I've been thinking about two forms of duplication. One is duplication of the entire universe from beginning to end, as envisioned in Nietzsche's eternal return (cf. Poincare's recurrence theorem on a grand scale). The other is duplication within an eternal (or very long) individual life (goldfish-pool immortality). In both cases, I find myself torn among four different evaluative perspectives.
For color, imagine a god watching our universe from Big Bang to heat death. At the end, this god says, "In total, that was good. Replay!" Or imagine an immortal life in which you loop repeatedly (without remembering) through the same pleasures over and over.
Consider four ways of thinking about the value of duplication:
1. The summative view: Duplicating a good thing doubles the world's goodness, all else being equal; and in particular duplicating the universe doubles the total sum of goodness. There's twice as much total happiness overall, for example. Although Nietzsche rejected the ethics of happiness-summing, something in the general direction of the summative view seems to be implicit in his suggestion that if we knew that the universe repeats infinitely, that would add infinite weight to every decision.
2. The indifference view: Repetition adds no value or disvalue, if it is a true repetition (no memory, no development, no audience-god watching saying "oh, I remember this... here comes the good part!"). You might even think, if the duplication is perfect enough, that there aren't even two metaphysically distinct things (Leibniz's identity of indiscernibles).
3. The diminishing returns view: A second run-through is good, but it doesn't double the goodness of the first run-through. For example, the total subjectively experienced happiness might be double, but there's something special about being the first person on the (or "a"?) moon, which is something that never happens in the second run -- and likewise something special about being the last episode of Seinfeld (or "Seinfeld"?) and about being the only copy of a Van Gogh painting (or a "Van Gogh" painting?), which the first run loses if a second run is added.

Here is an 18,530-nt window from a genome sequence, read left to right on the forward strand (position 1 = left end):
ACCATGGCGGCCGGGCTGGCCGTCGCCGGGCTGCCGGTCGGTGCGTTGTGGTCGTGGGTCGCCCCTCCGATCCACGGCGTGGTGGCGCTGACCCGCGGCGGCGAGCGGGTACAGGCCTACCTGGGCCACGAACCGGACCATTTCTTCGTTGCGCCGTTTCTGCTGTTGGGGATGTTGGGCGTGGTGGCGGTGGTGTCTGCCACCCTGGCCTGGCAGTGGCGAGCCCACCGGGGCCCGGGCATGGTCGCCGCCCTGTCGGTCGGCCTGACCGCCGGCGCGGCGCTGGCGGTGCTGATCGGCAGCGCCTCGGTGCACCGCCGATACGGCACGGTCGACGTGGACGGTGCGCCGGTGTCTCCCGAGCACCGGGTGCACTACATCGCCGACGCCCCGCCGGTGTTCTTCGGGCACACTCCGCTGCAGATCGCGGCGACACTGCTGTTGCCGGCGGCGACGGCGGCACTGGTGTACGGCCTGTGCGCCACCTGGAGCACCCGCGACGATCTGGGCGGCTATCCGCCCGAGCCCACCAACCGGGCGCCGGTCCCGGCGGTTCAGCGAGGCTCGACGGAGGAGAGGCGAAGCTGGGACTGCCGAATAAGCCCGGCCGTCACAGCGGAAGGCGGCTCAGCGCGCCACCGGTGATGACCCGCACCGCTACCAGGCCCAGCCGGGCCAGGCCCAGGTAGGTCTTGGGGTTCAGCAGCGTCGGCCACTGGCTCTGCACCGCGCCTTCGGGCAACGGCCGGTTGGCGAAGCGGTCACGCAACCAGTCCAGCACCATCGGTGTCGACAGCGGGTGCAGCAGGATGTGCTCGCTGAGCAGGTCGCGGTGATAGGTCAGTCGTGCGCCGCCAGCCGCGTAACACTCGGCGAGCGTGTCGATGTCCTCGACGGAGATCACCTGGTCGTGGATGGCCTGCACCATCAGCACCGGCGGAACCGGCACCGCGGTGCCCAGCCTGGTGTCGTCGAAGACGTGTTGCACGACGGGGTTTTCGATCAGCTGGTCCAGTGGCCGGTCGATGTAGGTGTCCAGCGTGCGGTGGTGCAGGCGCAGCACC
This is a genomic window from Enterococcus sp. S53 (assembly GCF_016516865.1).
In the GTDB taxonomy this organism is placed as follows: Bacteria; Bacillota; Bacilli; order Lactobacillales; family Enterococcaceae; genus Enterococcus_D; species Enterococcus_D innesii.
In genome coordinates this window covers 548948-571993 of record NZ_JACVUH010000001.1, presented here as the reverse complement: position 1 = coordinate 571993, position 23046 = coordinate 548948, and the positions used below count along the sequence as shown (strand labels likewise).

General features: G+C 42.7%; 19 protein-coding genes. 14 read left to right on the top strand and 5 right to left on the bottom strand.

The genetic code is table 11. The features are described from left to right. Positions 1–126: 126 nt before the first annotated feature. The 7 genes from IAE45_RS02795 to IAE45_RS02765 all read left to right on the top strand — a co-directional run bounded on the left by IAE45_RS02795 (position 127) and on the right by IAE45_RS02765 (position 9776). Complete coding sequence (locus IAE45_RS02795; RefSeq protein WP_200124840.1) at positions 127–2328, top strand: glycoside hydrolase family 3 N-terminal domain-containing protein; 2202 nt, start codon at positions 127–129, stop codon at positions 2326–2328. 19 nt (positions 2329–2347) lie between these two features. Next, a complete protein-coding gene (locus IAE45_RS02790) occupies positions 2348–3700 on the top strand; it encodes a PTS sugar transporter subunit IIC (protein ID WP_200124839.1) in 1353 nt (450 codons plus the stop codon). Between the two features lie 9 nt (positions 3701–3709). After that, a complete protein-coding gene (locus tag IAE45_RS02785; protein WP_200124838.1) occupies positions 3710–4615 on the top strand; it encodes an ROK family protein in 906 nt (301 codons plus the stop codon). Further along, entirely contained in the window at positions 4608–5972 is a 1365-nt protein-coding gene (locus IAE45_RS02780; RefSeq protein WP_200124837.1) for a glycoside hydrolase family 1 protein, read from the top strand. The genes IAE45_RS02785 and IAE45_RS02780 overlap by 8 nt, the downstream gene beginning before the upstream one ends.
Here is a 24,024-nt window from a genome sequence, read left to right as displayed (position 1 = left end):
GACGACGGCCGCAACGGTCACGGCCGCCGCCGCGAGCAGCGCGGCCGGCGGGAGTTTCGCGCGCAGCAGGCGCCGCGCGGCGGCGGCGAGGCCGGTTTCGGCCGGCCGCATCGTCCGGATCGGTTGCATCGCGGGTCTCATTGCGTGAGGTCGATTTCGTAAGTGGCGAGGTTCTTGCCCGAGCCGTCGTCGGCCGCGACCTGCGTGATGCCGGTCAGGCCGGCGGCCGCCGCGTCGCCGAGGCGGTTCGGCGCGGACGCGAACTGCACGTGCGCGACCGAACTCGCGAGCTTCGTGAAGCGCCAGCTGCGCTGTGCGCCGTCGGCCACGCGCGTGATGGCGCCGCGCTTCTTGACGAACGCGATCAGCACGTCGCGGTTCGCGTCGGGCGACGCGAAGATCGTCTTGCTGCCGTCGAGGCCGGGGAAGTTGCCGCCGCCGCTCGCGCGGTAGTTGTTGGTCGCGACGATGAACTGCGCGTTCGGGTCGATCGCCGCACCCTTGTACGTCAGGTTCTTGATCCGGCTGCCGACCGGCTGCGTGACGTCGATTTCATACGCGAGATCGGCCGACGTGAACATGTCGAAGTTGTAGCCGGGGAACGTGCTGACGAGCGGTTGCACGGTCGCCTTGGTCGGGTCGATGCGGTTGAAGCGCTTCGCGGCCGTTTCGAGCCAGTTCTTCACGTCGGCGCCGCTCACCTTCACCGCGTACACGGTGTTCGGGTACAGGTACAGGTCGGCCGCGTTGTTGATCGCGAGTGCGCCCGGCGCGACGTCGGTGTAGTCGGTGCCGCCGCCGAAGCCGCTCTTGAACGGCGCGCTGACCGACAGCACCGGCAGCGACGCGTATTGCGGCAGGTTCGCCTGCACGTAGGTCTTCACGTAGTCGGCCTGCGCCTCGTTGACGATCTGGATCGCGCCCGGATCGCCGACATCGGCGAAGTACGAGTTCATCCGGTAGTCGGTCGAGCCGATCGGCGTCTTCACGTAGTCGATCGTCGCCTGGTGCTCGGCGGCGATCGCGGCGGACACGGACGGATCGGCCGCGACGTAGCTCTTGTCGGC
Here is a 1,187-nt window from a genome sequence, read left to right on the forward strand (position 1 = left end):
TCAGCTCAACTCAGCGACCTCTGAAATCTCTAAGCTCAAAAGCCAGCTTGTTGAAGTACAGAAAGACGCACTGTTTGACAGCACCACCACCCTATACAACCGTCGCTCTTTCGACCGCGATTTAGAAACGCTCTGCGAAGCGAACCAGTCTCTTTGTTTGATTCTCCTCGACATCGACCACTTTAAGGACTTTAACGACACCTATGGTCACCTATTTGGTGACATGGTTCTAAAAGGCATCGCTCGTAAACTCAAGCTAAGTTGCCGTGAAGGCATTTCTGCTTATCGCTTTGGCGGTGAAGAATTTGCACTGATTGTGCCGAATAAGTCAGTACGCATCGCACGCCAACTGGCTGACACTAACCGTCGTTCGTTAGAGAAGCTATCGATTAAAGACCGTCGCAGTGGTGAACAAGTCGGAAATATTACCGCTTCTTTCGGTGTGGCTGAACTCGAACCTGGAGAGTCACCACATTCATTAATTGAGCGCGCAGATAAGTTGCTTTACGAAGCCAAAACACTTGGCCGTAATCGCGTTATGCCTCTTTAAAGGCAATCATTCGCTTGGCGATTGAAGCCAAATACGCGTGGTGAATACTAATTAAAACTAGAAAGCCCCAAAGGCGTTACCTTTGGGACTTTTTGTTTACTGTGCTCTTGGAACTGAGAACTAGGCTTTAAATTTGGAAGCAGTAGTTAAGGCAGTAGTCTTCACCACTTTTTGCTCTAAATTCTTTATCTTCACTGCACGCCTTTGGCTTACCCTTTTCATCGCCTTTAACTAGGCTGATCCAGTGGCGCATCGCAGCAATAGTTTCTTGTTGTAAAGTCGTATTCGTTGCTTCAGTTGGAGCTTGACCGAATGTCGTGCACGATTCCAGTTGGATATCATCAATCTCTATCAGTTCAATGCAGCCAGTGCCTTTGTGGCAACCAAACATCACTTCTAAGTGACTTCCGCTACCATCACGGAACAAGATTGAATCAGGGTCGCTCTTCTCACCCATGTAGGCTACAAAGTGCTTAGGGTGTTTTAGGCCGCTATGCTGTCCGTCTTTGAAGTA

4. The precious uniqueness view: Expanding the last thought from the diminishing returns view, one might think that duplication somehow cheapens both runs, and that it's better to do things exactly once and be done.
You might think that this kind of question isn't amenable to rational argumentation -- that there is no discoverable fact of the matter about whether doubling is better. And maybe that's right. But consider this: Universe A is just like our universe. Universe B is just like our universe, but life on Earth never advances past microbial levels of complexity. If you think Universe A is overall better, or more creation-worthy (or, if you're enough of a pessimist, overall worse) than Universe B, then you think there are facts about the relative value of universes -- in which case, plausibly, there should also be some fact about whether a duplicative universe is a lot better, a little better, the same, or worse than a single-run universe. Yes?
There is, I think, at least a chance that this question, or a relative of it, will become a question of practical ethics in the future -- if we ever become "gods" who create universes of genuinely conscious people running inside of simulated environments (as I discuss here and here), or if we ever have the chance to "upload" into paradises of repetitive bliss.